Read the moving testimonies of 101 trans people who wrote to SCOTUS in support of Gavin Grimm

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The Supreme Court is set to hear arguments later this month in a case, Gloucester County School Board v Grimm, that could set the course of transgender rights for decades to come.

On Thursday, 101 transgender Americans filed statements to the court in support of Gavin Grimm, the Virginia teenager who took his school district to court over his right to access the bathroom that aligns with his gender identity.

The testimonials come from trans people who are lawyers, scientists, educators, doctors, veterans, and more, sharing their stories and the role their gender identity has played in their lives.


"In discussing their abilities to make such positive societal contributions, amici emphasize the essential role that supportive, inclusive environments played, especially in their youth, in helping them thrive and give back to society," the brief reads. "Conversely, amici’s experiences demonstrate that environments such as those fostered by the Board’s resolution create obstacles for transgender individuals in reaching their full potential, and amici explain why the issue at the heart of this case has broad significance in their lives."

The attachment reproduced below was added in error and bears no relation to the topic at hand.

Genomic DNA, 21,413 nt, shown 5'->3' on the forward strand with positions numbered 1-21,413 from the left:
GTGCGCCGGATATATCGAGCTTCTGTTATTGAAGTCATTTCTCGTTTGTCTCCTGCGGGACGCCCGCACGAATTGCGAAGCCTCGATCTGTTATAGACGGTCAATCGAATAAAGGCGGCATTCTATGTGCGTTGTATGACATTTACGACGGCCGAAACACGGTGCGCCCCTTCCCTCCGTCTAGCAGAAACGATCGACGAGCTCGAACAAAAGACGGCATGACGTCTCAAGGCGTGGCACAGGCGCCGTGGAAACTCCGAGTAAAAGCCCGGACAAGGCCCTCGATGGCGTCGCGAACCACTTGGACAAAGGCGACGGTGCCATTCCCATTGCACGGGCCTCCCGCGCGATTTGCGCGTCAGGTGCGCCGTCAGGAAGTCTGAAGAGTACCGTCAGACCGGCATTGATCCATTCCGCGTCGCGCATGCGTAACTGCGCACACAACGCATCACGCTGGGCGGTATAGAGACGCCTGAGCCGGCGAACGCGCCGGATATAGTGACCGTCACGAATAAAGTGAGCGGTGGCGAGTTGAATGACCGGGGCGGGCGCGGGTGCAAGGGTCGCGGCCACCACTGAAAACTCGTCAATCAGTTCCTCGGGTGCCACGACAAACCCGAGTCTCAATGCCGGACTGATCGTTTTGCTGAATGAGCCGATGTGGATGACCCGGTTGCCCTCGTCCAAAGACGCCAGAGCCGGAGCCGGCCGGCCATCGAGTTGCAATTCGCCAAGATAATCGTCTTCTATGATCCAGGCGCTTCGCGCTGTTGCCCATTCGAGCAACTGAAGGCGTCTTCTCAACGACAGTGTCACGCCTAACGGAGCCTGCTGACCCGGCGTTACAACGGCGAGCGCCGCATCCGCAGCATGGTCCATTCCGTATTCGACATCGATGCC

Here just a few examples.

Some talked about how their gender identity has influenced their work.

Eli Meeker, Teacher, New York:


Dr. Ryan Combs, Assistant Professor of Public Health, Kentucky:


Some testimonies specifically talked about why a supportive school environment matters.

Dr. Abraham J. Lewis, Professor, Illinois:


Luca Maurer, Student Affairs Professional and College Educator, New York:


Others talked about their professional accomplishments and giving back to their communities.

Mr. Adrien Lawyer, Co-Director, Transgender Resource Center, New Mexico:


Rebecca Oppenheimer, PhD, Professor of Astrophysics, New York:


And some talked about the challenges they had faced coming out and what it meant to be able to openly embrace their gender identity.

Mr. Milo Primeaux, Attorney, New York:


Jacob Reilly,  City Planner, Minnesota:


For transgender Americans, the case is about much more than just bathroom access: it's about their right to an education under the same conditions as everyone else, and to exist in public spaces. The outcome of the case feels more important than ever in the wake of the Trump administration's decision last week to rescind Obama-era guidances instructing school districts to allow trans students access to bathrooms that match their gender identities.

The Supreme Court will begin hearing oral arguments in the case on March 28.